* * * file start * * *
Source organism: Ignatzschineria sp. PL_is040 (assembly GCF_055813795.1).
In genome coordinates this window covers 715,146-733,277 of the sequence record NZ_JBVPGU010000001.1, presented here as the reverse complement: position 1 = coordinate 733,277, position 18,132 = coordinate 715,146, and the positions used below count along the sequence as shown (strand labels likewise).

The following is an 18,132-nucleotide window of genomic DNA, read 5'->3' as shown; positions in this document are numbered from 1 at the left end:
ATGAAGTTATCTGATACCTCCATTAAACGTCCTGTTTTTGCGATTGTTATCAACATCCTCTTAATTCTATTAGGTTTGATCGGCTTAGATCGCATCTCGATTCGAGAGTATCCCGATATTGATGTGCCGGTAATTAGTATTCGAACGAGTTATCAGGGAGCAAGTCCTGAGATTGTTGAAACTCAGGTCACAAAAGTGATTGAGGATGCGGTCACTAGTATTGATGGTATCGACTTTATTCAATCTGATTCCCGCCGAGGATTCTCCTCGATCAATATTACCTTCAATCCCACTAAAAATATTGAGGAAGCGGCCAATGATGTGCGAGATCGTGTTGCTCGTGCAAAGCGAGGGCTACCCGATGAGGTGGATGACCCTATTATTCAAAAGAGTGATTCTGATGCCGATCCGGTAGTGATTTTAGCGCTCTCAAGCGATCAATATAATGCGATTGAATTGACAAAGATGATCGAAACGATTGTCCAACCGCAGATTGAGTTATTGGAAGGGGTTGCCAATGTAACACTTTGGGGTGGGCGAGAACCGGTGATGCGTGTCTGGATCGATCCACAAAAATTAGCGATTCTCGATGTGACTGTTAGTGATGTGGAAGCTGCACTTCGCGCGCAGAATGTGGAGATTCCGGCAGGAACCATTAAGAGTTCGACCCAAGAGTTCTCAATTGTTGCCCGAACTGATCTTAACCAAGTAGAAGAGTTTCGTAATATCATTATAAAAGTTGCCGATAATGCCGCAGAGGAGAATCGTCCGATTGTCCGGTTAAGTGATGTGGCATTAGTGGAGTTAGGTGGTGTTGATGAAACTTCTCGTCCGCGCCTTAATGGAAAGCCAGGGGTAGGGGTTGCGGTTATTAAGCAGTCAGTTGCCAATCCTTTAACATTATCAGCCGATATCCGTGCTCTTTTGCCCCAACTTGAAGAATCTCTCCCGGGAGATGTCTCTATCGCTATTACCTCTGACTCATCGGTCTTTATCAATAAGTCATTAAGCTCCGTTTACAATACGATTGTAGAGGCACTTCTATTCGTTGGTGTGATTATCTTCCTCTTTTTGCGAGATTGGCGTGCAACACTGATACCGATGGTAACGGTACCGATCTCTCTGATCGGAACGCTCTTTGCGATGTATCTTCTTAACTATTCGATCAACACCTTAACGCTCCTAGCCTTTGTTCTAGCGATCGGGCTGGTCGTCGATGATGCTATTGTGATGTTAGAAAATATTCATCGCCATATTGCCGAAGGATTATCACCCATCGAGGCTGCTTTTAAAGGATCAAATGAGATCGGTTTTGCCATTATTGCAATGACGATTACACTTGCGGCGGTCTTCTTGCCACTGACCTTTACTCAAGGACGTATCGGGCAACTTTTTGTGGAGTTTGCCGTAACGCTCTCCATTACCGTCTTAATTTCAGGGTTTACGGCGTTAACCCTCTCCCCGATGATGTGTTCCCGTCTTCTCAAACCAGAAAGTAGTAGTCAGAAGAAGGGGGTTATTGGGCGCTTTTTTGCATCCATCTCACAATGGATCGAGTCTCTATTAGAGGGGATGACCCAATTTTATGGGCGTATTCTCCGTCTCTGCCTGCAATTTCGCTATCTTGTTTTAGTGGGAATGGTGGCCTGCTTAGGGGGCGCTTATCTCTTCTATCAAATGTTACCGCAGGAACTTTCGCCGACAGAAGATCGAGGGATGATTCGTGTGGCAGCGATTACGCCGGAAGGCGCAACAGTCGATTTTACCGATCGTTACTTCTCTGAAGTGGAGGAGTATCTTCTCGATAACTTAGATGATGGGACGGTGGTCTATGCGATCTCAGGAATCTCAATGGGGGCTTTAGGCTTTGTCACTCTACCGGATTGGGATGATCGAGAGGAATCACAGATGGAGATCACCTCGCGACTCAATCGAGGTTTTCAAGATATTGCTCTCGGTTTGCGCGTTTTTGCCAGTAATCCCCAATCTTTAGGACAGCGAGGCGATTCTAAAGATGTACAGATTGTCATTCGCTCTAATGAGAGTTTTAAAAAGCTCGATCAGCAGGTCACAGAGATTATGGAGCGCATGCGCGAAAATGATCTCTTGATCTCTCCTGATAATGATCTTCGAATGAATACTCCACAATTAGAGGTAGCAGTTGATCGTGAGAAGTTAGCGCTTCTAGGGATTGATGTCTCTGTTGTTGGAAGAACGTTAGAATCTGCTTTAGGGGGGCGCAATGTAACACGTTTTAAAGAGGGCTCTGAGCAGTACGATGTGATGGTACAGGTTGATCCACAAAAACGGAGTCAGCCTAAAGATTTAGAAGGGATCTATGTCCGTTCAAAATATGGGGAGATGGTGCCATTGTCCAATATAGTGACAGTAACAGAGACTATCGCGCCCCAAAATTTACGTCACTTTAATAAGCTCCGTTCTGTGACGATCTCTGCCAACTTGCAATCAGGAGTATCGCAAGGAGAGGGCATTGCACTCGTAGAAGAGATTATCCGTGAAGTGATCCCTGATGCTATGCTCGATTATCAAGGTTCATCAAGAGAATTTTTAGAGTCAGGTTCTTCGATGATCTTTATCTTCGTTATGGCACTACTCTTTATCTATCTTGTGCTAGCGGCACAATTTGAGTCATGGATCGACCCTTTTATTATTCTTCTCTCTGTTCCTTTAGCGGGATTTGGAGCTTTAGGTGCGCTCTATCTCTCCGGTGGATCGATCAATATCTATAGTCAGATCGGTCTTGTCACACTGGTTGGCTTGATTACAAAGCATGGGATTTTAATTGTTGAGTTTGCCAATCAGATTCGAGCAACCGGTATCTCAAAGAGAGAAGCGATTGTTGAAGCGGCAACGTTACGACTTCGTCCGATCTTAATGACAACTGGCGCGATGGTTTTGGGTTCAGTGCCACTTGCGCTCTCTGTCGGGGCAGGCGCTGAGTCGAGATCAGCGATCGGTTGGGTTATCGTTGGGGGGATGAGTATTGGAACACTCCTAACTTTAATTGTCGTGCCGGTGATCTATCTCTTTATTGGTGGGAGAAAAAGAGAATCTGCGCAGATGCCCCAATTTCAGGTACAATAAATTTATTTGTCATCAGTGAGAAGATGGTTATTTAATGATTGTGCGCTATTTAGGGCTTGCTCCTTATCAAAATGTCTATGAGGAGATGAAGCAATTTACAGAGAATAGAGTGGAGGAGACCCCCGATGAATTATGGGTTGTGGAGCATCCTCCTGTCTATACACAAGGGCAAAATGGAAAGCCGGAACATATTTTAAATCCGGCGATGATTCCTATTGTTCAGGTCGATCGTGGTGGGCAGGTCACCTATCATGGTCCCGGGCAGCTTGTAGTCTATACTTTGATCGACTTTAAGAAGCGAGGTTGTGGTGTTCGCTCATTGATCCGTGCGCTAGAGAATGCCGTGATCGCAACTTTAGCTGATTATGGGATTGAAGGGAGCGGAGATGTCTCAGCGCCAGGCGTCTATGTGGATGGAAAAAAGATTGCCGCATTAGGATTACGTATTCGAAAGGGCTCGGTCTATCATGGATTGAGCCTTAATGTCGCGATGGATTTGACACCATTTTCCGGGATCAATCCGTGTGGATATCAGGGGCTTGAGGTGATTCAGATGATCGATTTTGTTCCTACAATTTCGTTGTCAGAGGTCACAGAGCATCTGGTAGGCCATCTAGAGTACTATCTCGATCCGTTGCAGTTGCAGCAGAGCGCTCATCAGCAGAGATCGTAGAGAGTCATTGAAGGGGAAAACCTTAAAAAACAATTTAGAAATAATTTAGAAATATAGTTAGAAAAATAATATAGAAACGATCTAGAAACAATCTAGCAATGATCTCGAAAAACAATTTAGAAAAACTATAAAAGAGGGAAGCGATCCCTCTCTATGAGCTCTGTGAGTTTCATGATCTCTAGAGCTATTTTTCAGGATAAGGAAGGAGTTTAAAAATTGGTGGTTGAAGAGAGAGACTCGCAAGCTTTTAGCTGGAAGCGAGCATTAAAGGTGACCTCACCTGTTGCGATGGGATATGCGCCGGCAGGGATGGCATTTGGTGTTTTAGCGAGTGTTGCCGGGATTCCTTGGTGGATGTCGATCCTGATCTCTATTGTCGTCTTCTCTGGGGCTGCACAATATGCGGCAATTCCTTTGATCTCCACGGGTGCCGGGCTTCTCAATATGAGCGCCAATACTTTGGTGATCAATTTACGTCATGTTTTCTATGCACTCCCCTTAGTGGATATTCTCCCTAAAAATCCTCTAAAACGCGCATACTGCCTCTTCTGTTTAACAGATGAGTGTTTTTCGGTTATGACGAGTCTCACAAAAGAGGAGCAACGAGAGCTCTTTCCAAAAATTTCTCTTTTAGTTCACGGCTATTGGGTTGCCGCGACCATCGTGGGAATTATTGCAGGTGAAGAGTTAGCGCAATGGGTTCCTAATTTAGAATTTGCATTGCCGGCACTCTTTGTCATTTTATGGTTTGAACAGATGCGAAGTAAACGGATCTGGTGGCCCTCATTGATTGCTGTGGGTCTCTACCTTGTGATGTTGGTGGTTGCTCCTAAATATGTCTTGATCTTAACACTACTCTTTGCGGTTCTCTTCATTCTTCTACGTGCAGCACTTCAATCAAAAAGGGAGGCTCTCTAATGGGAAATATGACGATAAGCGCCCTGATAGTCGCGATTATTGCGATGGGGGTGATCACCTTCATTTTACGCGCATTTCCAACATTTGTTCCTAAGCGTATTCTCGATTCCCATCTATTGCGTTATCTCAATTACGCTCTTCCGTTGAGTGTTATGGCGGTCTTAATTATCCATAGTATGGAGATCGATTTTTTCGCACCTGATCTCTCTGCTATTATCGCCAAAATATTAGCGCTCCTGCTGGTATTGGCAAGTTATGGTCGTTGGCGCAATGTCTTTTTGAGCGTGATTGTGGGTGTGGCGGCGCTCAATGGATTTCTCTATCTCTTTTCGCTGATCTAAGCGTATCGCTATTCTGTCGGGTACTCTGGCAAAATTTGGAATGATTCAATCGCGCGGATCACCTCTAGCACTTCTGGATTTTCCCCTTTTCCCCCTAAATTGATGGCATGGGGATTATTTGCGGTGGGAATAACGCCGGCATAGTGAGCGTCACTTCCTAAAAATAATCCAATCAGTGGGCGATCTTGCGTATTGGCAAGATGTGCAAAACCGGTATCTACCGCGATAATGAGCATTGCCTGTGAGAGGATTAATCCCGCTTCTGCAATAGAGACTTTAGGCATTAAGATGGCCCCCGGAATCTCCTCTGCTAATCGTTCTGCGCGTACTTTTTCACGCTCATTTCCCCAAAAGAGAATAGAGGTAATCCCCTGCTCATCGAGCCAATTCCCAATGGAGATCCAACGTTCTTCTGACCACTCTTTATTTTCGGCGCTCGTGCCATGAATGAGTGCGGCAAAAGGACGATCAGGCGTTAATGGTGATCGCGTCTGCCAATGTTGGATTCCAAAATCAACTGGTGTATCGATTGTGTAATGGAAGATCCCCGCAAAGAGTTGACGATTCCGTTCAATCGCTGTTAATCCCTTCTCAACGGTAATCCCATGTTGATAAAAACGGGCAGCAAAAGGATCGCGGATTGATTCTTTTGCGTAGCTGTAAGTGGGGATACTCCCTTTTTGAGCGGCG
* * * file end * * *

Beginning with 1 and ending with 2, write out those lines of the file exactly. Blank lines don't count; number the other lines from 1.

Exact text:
Source organism: Ignatzschineria sp. PL_is040 (assembly GCF_055813795.1).
In genome coordinates this window covers 715,146-733,277 of the sequence record NZ_JBVPGU010000001.1, presented here as the reverse complement: position 1 = coordinate 733,277, position 18,132 = coordinate 715,146, and the positions used below count along the sequence as shown (strand labels likewise).